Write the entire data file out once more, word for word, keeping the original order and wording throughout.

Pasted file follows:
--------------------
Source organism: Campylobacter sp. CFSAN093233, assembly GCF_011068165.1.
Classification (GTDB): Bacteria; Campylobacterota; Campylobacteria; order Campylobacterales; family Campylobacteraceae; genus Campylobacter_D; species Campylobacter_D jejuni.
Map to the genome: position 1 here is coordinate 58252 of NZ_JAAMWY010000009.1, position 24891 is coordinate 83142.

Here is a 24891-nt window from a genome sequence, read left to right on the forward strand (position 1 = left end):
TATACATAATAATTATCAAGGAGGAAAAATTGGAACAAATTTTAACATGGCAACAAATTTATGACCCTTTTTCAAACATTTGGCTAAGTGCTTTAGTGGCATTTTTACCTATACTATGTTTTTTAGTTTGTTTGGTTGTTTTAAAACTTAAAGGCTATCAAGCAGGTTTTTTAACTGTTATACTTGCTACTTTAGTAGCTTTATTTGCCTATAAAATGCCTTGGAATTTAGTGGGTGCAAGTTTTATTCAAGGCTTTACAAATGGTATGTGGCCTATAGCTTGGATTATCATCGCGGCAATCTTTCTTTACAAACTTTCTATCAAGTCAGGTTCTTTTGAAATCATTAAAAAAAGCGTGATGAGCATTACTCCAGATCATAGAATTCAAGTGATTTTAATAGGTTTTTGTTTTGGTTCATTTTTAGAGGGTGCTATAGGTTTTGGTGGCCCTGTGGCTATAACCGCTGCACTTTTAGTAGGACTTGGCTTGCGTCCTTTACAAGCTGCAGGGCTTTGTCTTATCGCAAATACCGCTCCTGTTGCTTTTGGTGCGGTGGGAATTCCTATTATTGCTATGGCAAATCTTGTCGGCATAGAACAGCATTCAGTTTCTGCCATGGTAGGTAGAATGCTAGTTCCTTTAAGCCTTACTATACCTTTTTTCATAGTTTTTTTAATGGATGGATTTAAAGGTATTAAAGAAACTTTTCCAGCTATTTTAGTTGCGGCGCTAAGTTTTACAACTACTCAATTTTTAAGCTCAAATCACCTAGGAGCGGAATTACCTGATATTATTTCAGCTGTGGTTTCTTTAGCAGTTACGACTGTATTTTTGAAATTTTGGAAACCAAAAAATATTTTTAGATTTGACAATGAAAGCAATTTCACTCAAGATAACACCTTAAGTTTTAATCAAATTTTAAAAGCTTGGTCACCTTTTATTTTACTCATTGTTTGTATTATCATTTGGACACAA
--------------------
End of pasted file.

Source organism: Campylobacter sp. CFSAN093233, assembly GCF_011068165.1.
Classification (GTDB): Bacteria; Campylobacterota; Campylobacteria; order Campylobacterales; family Campylobacteraceae; genus Campylobacter_D; species Campylobacter_D jejuni.
Map to the genome: position 1 here is coordinate 58252 of NZ_JAAMWY010000009.1, position 24891 is coordinate 83142.

Here is a 24891-nt window from a genome sequence, read left to right on the forward strand (position 1 = left end):
TATACATAATAATTATCAAGGAGGAAAAATTGGAACAAATTTTAACATGGCAACAAATTTATGACCCTTTTTCAAACATTTGGCTAAGTGCTTTAGTGGCATTTTTACCTATACTATGTTTTTTAGTTTGTTTGGTTGTTTTAAAACTTAAAGGCTATCAAGCAGGTTTTTTAACTGTTATACTTGCTACTTTAGTAGCTTTATTTGCCTATAAAATGCCTTGGAATTTAGTGGGTGCAAGTTTTATTCAAGGCTTTACAAATGGTATGTGGCCTATAGCTTGGATTATCATCGCGGCAATCTTTCTTTACAAACTTTCTATCAAGTCAGGTTCTTTTGAAATCATTAAAAAAAGCGTGATGAGCATTACTCCAGATCATAGAATTCAAGTGATTTTAATAGGTTTTTGTTTTGGTTCATTTTTAGAGGGTGCTATAGGTTTTGGTGGCCCTGTGGCTATAACCGCTGCACTTTTAGTAGGACTTGGCTTGCGTCCTTTACAAGCTGCAGGGCTTTGTCTTATCGCAAATACCGCTCCTGTTGCTTTTGGTGCGGTGGGAATTCCTATTATTGCTATGGCAAATCTTGTCGGCATAGAACAGCATTCAGTTTCTGCCATGGTAGGTAGAATGCTAGTTCCTTTAAGCCTTACTATACCTTTTTTCATAGTTTTTTTAATGGATGGATTTAAAGGTATTAAAGAAACTTTTCCAGCTATTTTAGTTGCGGCGCTAAGTTTTACAACTACTCAATTTTTAAGCTCAAATCACCTAGGAGCGGAATTACCTGATATTATTTCAGCTGTGGTTTCTTTAGCAGTTACGACTGTATTTTTGAAATTTTGGAAACCAAAAAATATTTTTAGATTTGACAATGAAAGCAATTTCACTCAAGATAACACCTTAAGTTTTAATCAAATTTTAAAAGCTTGGTCACCTTTTATTTTACTCATTGTTTGTATTATCATTTGGACACAA